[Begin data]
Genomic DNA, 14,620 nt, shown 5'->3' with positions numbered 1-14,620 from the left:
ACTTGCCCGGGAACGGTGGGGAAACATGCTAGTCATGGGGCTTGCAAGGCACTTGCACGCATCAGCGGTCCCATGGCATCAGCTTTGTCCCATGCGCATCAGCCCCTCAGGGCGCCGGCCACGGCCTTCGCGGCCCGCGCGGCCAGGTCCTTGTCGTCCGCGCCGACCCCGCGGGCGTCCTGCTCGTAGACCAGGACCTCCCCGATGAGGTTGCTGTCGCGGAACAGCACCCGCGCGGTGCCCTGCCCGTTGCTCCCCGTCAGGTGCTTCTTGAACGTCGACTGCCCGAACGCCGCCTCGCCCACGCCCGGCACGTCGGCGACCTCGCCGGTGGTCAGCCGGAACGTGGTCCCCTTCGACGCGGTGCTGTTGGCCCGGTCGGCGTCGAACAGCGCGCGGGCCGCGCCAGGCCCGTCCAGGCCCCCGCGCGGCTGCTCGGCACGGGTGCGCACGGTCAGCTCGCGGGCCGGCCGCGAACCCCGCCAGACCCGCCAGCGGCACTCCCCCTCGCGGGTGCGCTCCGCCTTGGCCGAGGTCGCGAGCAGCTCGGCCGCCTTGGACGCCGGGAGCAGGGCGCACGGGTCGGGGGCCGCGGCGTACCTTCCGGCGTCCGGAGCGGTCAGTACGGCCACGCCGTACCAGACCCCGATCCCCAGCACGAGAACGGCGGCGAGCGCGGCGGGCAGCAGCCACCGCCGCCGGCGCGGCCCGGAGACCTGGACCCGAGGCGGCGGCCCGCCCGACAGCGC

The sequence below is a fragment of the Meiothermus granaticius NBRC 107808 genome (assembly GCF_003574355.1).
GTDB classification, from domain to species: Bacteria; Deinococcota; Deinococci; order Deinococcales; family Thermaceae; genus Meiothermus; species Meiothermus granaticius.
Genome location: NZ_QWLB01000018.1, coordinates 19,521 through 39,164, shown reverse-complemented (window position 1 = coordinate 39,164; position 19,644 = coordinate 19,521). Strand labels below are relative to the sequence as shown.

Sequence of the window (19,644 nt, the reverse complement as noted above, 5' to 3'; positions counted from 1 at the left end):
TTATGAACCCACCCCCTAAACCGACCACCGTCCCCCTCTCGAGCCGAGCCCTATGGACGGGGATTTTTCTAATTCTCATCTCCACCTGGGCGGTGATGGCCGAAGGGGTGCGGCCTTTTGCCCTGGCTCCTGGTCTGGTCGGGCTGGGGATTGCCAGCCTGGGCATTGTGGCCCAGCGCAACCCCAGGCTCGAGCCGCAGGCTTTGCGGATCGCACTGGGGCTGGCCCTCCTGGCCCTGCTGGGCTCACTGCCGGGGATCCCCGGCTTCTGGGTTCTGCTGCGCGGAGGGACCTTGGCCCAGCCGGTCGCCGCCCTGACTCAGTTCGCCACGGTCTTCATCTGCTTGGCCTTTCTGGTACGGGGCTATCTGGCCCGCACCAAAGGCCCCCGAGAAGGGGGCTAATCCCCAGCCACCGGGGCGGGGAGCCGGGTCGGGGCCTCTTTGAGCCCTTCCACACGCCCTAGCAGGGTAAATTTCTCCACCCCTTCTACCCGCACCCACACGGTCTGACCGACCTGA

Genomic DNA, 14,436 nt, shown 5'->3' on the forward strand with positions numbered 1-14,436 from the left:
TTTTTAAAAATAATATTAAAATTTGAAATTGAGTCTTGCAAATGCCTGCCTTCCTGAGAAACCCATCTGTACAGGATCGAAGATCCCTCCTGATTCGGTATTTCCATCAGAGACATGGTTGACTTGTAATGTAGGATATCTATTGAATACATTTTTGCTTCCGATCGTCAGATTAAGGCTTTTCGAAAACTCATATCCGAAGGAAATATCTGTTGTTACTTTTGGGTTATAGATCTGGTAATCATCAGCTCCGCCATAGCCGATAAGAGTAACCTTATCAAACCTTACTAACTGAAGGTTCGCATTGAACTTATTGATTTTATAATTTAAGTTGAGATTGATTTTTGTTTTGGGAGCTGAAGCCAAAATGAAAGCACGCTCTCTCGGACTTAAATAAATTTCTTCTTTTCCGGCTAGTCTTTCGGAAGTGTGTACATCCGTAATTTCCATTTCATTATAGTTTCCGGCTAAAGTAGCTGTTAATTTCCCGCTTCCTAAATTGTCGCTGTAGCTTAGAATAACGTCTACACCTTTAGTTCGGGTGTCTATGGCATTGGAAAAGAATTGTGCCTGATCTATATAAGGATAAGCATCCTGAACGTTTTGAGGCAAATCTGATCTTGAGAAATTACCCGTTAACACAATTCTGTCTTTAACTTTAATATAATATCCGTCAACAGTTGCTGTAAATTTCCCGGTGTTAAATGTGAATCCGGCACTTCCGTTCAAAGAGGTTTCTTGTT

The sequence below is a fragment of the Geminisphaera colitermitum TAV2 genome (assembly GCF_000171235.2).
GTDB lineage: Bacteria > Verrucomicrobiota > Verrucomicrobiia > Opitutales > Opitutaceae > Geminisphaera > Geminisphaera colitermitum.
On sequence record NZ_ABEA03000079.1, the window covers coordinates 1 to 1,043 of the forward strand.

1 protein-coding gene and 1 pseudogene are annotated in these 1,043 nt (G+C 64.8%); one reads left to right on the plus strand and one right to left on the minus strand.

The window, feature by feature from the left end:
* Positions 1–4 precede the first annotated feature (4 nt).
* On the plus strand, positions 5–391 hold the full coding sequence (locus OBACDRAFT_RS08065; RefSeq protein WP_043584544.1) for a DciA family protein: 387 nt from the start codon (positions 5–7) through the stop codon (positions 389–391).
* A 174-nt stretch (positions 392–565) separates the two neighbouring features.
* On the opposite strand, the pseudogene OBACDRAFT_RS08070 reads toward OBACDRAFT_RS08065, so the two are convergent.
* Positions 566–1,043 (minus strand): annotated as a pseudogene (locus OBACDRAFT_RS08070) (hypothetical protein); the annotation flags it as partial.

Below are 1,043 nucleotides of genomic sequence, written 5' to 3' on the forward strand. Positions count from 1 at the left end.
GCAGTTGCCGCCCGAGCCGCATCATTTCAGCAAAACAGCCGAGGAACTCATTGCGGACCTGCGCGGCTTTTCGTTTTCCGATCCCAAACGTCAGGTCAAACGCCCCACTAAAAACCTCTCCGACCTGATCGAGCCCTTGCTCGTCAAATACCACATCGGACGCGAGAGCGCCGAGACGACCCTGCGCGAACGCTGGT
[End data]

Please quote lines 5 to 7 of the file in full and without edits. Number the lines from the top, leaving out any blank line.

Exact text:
Genome location: NZ_QWLB01000018.1, coordinates 19,521 through 39,164, shown reverse-complemented (window position 1 = coordinate 39,164; position 19,644 = coordinate 19,521). Strand labels below are relative to the sequence as shown.

Sequence of the window (19,644 nt, the reverse complement as noted above, 5' to 3'; positions counted from 1 at the left end):
TTATGAACCCACCCCCTAAACCGACCACCGTCCCCCTCTCGAGCCGAGCCCTATGGACGGGGATTTTTCTAATTCTCATCTCCACCTGGGCGGTGATGGCCGAAGGGGTGCGGCCTTTTGCCCTGGCTCCTGGTCTGGTCGGGCTGGGGATTGCCAGCCTGGGCATTGTGGCCCAGCGCAACCCCAGGCTCGAGCCGCAGGCTTTGCGGATCGCACTGGGGCTGGCCCTCCTGGCCCTGCTGGGCTCACTGCCGGGGATCCCCGGCTTCTGGGTTCTGCTGCGCGGAGGGACCTTGGCCCAGCCGGTCGCCGCCCTGACTCAGTTCGCCACGGTCTTCATCTGCTTGGCCTTTCTGGTACGGGGCTATCTGGCCCGCACCAAAGGCCCCCGAGAAGGGGGCTAATCCCCAGCCACCGGGGCGGGGAGCCGGGTCGGGGCCTCTTTGAGCCCTTCCACACGCCCTAGCAGGGTAAATTTCTCCACCCCTTCTACCCGCACCCACACGGTCTGACCGACCTGA